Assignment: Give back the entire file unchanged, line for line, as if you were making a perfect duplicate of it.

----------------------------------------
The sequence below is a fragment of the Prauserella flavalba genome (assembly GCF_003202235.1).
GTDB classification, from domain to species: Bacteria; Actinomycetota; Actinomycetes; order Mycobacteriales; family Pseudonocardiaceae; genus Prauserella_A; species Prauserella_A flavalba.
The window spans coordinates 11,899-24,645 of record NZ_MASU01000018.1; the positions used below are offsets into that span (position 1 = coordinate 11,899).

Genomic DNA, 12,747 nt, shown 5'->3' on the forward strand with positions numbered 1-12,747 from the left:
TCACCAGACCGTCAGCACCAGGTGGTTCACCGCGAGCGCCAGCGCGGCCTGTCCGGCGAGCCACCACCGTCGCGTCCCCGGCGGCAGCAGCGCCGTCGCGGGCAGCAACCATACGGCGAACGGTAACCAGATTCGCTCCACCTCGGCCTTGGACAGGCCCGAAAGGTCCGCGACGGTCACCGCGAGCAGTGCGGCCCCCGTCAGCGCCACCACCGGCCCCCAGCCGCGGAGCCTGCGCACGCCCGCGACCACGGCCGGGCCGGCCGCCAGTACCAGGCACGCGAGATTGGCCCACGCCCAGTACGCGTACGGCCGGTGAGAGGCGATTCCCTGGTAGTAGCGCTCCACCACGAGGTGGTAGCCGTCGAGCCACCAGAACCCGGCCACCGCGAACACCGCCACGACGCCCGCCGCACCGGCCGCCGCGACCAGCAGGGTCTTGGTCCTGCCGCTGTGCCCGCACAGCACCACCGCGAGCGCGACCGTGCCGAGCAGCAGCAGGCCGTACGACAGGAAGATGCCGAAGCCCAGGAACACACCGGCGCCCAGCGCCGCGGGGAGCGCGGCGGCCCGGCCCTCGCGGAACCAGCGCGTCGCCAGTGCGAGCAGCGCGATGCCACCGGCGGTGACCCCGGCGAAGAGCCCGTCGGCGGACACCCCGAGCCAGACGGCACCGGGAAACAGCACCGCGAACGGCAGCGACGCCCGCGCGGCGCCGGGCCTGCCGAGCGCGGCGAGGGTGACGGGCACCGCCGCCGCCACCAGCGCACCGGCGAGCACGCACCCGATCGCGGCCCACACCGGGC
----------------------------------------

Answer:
The sequence below is a fragment of the Prauserella flavalba genome (assembly GCF_003202235.1).
GTDB classification, from domain to species: Bacteria; Actinomycetota; Actinomycetes; order Mycobacteriales; family Pseudonocardiaceae; genus Prauserella_A; species Prauserella_A flavalba.
The window spans coordinates 11,899-24,645 of record NZ_MASU01000018.1; the positions used below are offsets into that span (position 1 = coordinate 11,899).

Genomic DNA, 12,747 nt, shown 5'->3' on the forward strand with positions numbered 1-12,747 from the left:
TCACCAGACCGTCAGCACCAGGTGGTTCACCGCGAGCGCCAGCGCGGCCTGTCCGGCGAGCCACCACCGTCGCGTCCCCGGCGGCAGCAGCGCCGTCGCGGGCAGCAACCATACGGCGAACGGTAACCAGATTCGCTCCACCTCGGCCTTGGACAGGCCCGAAAGGTCCGCGACGGTCACCGCGAGCAGTGCGGCCCCCGTCAGCGCCACCACCGGCCCCCAGCCGCGGAGCCTGCGCACGCCCGCGACCACGGCCGGGCCGGCCGCCAGTACCAGGCACGCGAGATTGGCCCACGCCCAGTACGCGTACGGCCGGTGAGAGGCGATTCCCTGGTAGTAGCGCTCCACCACGAGGTGGTAGCCGTCGAGCCACCAGAACCCGGCCACCGCGAACACCGCCACGACGCCCGCCGCACCGGCCGCCGCGACCAGCAGGGTCTTGGTCCTGCCGCTGTGCCCGCACAGCACCACCGCGAGCGCGACCGTGCCGAGCAGCAGCAGGCCGTACGACAGGAAGATGCCGAAGCCCAGGAACACACCGGCGCCCAGCGCCGCGGGGAGCGCGGCGGCCCGGCCCTCGCGGAACCAGCGCGTCGCCAGTGCGAGCAGCGCGATGCCACCGGCGGTGACCCCGGCGAAGAGCCCGTCGGCGGACACCCCGAGCCAGACGGCACCGGGAAACAGCACCGCGAACGGCAGCGACGCCCGCGCGGCGCCGGGCCTGCCGAGCGCGGCGAGGGTGACGGGCACCGCCGCCGCCACCAGCGCACCGGCGAGCACGCACCCGATCGCGGCCCACACCGGGC